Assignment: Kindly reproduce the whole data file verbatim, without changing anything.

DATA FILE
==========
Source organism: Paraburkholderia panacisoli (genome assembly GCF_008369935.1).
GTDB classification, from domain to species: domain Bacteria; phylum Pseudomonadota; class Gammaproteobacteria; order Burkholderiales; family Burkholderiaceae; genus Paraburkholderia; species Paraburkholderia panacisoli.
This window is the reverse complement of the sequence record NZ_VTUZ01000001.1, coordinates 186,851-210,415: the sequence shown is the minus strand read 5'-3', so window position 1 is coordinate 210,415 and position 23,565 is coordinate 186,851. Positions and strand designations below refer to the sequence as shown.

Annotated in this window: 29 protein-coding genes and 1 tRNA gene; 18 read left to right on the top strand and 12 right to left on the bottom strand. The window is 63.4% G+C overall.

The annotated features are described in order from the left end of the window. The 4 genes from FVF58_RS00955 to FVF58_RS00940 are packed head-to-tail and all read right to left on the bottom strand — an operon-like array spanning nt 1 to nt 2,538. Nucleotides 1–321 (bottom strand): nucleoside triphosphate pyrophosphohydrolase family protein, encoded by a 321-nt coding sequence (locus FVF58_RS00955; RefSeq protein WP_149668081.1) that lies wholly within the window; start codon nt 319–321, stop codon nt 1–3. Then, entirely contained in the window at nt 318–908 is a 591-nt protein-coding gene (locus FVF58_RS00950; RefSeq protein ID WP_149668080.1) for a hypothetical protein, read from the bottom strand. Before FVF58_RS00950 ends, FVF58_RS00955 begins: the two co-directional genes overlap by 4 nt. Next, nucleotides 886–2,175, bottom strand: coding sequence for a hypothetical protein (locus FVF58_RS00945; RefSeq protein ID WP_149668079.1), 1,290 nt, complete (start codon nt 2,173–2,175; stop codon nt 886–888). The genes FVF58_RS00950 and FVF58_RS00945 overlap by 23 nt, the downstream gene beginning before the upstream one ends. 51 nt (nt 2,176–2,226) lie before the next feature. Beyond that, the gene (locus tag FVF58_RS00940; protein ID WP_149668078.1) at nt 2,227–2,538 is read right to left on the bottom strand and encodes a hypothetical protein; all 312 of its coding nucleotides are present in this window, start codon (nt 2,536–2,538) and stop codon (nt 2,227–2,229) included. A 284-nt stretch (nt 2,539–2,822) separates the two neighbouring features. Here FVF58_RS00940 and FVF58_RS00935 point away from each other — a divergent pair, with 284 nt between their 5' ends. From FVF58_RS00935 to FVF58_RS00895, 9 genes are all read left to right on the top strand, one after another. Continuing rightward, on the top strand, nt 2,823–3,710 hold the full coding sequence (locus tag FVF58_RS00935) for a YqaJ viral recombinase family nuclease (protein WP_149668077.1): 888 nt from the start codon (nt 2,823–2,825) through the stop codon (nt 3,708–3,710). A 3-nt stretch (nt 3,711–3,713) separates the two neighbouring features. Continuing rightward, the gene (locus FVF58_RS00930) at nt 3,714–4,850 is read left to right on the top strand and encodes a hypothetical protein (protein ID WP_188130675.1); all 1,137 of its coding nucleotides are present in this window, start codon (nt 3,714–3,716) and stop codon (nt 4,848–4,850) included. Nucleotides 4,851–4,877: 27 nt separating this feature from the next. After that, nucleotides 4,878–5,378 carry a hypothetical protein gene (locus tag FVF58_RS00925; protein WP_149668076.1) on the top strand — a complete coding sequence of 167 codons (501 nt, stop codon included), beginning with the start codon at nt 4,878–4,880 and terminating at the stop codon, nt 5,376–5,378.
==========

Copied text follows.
Source organism: Paraburkholderia panacisoli (genome assembly GCF_008369935.1).
GTDB classification, from domain to species: domain Bacteria; phylum Pseudomonadota; class Gammaproteobacteria; order Burkholderiales; family Burkholderiaceae; genus Paraburkholderia; species Paraburkholderia panacisoli.
This window is the reverse complement of the sequence record NZ_VTUZ01000001.1, coordinates 186,851-210,415: the sequence shown is the minus strand read 5'-3', so window position 1 is coordinate 210,415 and position 23,565 is coordinate 186,851. Positions and strand designations below refer to the sequence as shown.

Annotated in this window: 29 protein-coding genes and 1 tRNA gene; 18 read left to right on the top strand and 12 right to left on the bottom strand. The window is 63.4% G+C overall.

The annotated features are described in order from the left end of the window. The 4 genes from FVF58_RS00955 to FVF58_RS00940 are packed head-to-tail and all read right to left on the bottom strand — an operon-like array spanning nt 1 to nt 2,538. Nucleotides 1–321 (bottom strand): nucleoside triphosphate pyrophosphohydrolase family protein, encoded by a 321-nt coding sequence (locus FVF58_RS00955; RefSeq protein WP_149668081.1) that lies wholly within the window; start codon nt 319–321, stop codon nt 1–3. Then, entirely contained in the window at nt 318–908 is a 591-nt protein-coding gene (locus FVF58_RS00950; RefSeq protein ID WP_149668080.1) for a hypothetical protein, read from the bottom strand. Before FVF58_RS00950 ends, FVF58_RS00955 begins: the two co-directional genes overlap by 4 nt. Next, nucleotides 886–2,175, bottom strand: coding sequence for a hypothetical protein (locus FVF58_RS00945; RefSeq protein ID WP_149668079.1), 1,290 nt, complete (start codon nt 2,173–2,175; stop codon nt 886–888). The genes FVF58_RS00950 and FVF58_RS00945 overlap by 23 nt, the downstream gene beginning before the upstream one ends. 51 nt (nt 2,176–2,226) lie before the next feature. Beyond that, the gene (locus tag FVF58_RS00940; protein ID WP_149668078.1) at nt 2,227–2,538 is read right to left on the bottom strand and encodes a hypothetical protein; all 312 of its coding nucleotides are present in this window, start codon (nt 2,536–2,538) and stop codon (nt 2,227–2,229) included. A 284-nt stretch (nt 2,539–2,822) separates the two neighbouring features. Here FVF58_RS00940 and FVF58_RS00935 point away from each other — a divergent pair, with 284 nt between their 5' ends. From FVF58_RS00935 to FVF58_RS00895, 9 genes are all read left to right on the top strand, one after another. Continuing rightward, on the top strand, nt 2,823–3,710 hold the full coding sequence (locus tag FVF58_RS00935) for a YqaJ viral recombinase family nuclease (protein WP_149668077.1): 888 nt from the start codon (nt 2,823–2,825) through the stop codon (nt 3,708–3,710). A 3-nt stretch (nt 3,711–3,713) separates the two neighbouring features. Continuing rightward, the gene (locus FVF58_RS00930) at nt 3,714–4,850 is read left to right on the top strand and encodes a hypothetical protein (protein ID WP_188130675.1); all 1,137 of its coding nucleotides are present in this window, start codon (nt 3,714–3,716) and stop codon (nt 4,848–4,850) included. Nucleotides 4,851–4,877: 27 nt separating this feature from the next. After that, nucleotides 4,878–5,378 carry a hypothetical protein gene (locus tag FVF58_RS00925; protein WP_149668076.1) on the top strand — a complete coding sequence of 167 codons (501 nt, stop codon included), beginning with the start codon at nt 4,878–4,880 and terminating at the stop codon, nt 5,376–5,378.